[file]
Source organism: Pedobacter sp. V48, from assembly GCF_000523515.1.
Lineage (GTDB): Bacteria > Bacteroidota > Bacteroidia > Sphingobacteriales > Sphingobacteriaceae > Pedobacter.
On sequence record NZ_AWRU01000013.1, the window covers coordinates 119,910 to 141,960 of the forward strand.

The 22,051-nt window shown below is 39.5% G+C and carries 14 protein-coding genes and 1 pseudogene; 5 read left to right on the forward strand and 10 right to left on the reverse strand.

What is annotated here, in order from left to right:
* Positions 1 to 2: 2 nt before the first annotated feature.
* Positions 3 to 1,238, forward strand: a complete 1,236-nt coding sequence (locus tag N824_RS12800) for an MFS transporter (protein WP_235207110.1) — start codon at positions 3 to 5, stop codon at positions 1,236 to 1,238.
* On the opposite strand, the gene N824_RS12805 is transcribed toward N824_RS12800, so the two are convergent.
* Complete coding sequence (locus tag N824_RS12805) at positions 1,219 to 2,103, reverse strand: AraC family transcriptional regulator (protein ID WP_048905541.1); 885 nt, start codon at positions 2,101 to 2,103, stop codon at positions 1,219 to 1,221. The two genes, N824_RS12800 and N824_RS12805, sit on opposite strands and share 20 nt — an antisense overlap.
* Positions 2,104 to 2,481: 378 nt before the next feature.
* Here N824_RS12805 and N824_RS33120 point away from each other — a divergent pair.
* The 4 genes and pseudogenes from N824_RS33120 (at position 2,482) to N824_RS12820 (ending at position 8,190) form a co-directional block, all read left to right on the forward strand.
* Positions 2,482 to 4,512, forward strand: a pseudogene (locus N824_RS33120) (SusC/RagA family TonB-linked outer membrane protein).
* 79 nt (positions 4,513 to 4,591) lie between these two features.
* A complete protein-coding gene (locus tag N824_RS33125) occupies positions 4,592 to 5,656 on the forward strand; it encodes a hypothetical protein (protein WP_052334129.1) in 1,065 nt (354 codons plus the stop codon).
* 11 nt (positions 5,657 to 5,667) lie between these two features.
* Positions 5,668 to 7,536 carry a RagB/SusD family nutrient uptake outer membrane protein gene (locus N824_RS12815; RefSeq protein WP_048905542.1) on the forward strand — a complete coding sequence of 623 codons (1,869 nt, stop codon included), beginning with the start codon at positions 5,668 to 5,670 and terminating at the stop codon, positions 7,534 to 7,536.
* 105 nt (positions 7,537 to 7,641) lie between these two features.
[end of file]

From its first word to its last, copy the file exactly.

Source organism: Pedobacter sp. V48, from assembly GCF_000523515.1.
Lineage (GTDB): Bacteria > Bacteroidota > Bacteroidia > Sphingobacteriales > Sphingobacteriaceae > Pedobacter.
On sequence record NZ_AWRU01000013.1, the window covers coordinates 119,910 to 141,960 of the forward strand.

The 22,051-nt window shown below is 39.5% G+C and carries 14 protein-coding genes and 1 pseudogene; 5 read left to right on the forward strand and 10 right to left on the reverse strand.

What is annotated here, in order from left to right:
* Positions 1 to 2: 2 nt before the first annotated feature.
* Positions 3 to 1,238, forward strand: a complete 1,236-nt coding sequence (locus tag N824_RS12800) for an MFS transporter (protein WP_235207110.1) — start codon at positions 3 to 5, stop codon at positions 1,236 to 1,238.
* On the opposite strand, the gene N824_RS12805 is transcribed toward N824_RS12800, so the two are convergent.
* Complete coding sequence (locus tag N824_RS12805) at positions 1,219 to 2,103, reverse strand: AraC family transcriptional regulator (protein ID WP_048905541.1); 885 nt, start codon at positions 2,101 to 2,103, stop codon at positions 1,219 to 1,221. The two genes, N824_RS12800 and N824_RS12805, sit on opposite strands and share 20 nt — an antisense overlap.
* Positions 2,104 to 2,481: 378 nt before the next feature.
* Here N824_RS12805 and N824_RS33120 point away from each other — a divergent pair.
* The 4 genes and pseudogenes from N824_RS33120 (at position 2,482) to N824_RS12820 (ending at position 8,190) form a co-directional block, all read left to right on the forward strand.
* Positions 2,482 to 4,512, forward strand: a pseudogene (locus N824_RS33120) (SusC/RagA family TonB-linked outer membrane protein).
* 79 nt (positions 4,513 to 4,591) lie between these two features.
* A complete protein-coding gene (locus tag N824_RS33125) occupies positions 4,592 to 5,656 on the forward strand; it encodes a hypothetical protein (protein WP_052334129.1) in 1,065 nt (354 codons plus the stop codon).
* 11 nt (positions 5,657 to 5,667) lie between these two features.
* Positions 5,668 to 7,536 carry a RagB/SusD family nutrient uptake outer membrane protein gene (locus N824_RS12815; RefSeq protein WP_048905542.1) on the forward strand — a complete coding sequence of 623 codons (1,869 nt, stop codon included), beginning with the start codon at positions 5,668 to 5,670 and terminating at the stop codon, positions 7,534 to 7,536.
* 105 nt (positions 7,537 to 7,641) lie between these two features.